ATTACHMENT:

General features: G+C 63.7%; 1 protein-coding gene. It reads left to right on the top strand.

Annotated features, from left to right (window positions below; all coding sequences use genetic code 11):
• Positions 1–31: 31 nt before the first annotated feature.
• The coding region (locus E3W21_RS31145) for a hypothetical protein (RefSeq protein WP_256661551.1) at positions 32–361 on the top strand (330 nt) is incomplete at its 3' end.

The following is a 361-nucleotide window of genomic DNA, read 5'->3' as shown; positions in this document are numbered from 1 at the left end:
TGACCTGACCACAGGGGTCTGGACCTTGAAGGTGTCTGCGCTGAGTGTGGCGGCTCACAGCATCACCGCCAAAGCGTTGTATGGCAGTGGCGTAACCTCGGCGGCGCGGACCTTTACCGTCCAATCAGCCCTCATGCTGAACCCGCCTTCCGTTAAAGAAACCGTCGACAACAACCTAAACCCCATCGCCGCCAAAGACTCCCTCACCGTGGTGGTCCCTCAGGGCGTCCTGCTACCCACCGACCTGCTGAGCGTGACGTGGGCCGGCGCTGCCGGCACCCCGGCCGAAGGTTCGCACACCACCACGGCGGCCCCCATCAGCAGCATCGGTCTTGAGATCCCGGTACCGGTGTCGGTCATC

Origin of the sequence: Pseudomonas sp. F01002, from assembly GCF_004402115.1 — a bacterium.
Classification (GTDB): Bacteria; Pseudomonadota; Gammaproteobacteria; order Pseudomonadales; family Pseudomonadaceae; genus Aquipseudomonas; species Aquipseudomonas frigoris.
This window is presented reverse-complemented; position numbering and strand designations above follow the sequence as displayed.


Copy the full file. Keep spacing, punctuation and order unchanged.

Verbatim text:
General features: G+C 63.7%; 1 protein-coding gene. It reads left to right on the top strand.

Annotated features, from left to right (window positions below; all coding sequences use genetic code 11):
• Positions 1–31: 31 nt before the first annotated feature.
• The coding region (locus E3W21_RS31145) for a hypothetical protein (RefSeq protein WP_256661551.1) at positions 32–361 on the top strand (330 nt) is incomplete at its 3' end.

The following is a 361-nucleotide window of genomic DNA, read 5'->3' as shown; positions in this document are numbered from 1 at the left end:
TGACCTGACCACAGGGGTCTGGACCTTGAAGGTGTCTGCGCTGAGTGTGGCGGCTCACAGCATCACCGCCAAAGCGTTGTATGGCAGTGGCGTAACCTCGGCGGCGCGGACCTTTACCGTCCAATCAGCCCTCATGCTGAACCCGCCTTCCGTTAAAGAAACCGTCGACAACAACCTAAACCCCATCGCCGCCAAAGACTCCCTCACCGTGGTGGTCCCTCAGGGCGTCCTGCTACCCACCGACCTGCTGAGCGTGACGTGGGCCGGCGCTGCCGGCACCCCGGCCGAAGGTTCGCACACCACCACGGCGGCCCCCATCAGCAGCATCGGTCTTGAGATCCCGGTACCGGTGTCGGTCATC

Origin of the sequence: Pseudomonas sp. F01002, from assembly GCF_004402115.1 — a bacterium.
Classification (GTDB): Bacteria; Pseudomonadota; Gammaproteobacteria; order Pseudomonadales; family Pseudomonadaceae; genus Aquipseudomonas; species Aquipseudomonas frigoris.
This window is presented reverse-complemented; position numbering and strand designations above follow the sequence as displayed.